Juniper Berries and Their Uses

Juniper berries are most famously used to flavour gin but have been used by various cultures for thousands of years. Juniper “berries” are actually seeds produced by the juniper plant and have a distinctive pine-like scent and flavour. In this article, we’ll delve into the uses, benefits, and characteristics of juniper berries.

What are juniper berries?

Juniper “berries” are not true fruits. Instead, juniper berries are the seeds produced by female juniper plants. Junipers are evergreen coniferous shrubs and trees that belong to the Cypress family (Cupressaceae). The Juniperus genus contains between 50 and 70 recognised species. All of these juniper varieties produce berries, although not all are edible. Some juniper species produce toxic berries. Juniperus communis – the common juniper – is the most common variety that produces berries. Here are the main juniper species with edible berries:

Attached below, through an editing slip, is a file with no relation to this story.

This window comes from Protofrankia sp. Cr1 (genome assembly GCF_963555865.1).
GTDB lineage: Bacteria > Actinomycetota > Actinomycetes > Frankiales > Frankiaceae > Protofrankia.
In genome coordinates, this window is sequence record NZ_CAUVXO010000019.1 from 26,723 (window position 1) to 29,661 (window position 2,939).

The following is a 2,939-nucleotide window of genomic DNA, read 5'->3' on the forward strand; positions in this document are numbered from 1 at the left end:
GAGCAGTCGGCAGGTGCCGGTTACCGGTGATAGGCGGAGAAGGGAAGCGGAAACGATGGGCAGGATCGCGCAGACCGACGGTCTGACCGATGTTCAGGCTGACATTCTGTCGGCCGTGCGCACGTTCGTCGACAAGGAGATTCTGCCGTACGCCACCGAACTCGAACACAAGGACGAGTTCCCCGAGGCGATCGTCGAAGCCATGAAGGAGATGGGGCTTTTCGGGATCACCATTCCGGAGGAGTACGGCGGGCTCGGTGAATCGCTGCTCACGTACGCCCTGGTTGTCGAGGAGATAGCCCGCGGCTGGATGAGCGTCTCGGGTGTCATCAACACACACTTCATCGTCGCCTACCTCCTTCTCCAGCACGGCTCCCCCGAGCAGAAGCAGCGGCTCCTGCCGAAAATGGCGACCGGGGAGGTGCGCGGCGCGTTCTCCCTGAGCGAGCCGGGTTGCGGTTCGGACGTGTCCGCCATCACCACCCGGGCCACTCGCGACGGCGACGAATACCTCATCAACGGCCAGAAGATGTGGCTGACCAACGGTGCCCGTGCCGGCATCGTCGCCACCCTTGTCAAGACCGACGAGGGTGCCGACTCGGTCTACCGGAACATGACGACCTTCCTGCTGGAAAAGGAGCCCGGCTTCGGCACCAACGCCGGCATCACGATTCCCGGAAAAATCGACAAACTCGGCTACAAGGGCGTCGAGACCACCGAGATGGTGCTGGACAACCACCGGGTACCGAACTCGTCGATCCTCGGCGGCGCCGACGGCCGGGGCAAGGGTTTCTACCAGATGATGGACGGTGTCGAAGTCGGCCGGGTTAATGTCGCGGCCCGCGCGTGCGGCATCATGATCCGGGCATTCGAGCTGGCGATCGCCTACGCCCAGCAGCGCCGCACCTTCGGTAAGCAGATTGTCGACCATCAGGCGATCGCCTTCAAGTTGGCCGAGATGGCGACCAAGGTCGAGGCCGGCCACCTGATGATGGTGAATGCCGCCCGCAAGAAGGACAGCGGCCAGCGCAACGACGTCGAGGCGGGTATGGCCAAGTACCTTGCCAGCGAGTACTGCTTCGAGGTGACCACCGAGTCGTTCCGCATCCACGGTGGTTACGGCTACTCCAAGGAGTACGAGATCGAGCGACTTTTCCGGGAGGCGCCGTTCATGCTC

Most species in the Juniperus genus are dioecious, which means that plants are either male or female. The female junipers produce the berries, which are actually a type of seed. Juniper berries look like fruits because their flesh is comprised of scales fused together. Juniper berries are fairly small, typically measuring between four and 12 millimetres wide. Juniper berries can take approximately 18 months to fully ripen. Young berries are green, turning to a dark purple or black colour as they mature. As the berry matures, the fleshy scales envelop the seed held within, protecting it. This helps the berries spread. When animals such as birds eat the berries, the seeds can survive in the digestive tract thanks to their protective scales. The seeds are then deposited in the animal’s dung, eventually growing into a new juniper plant.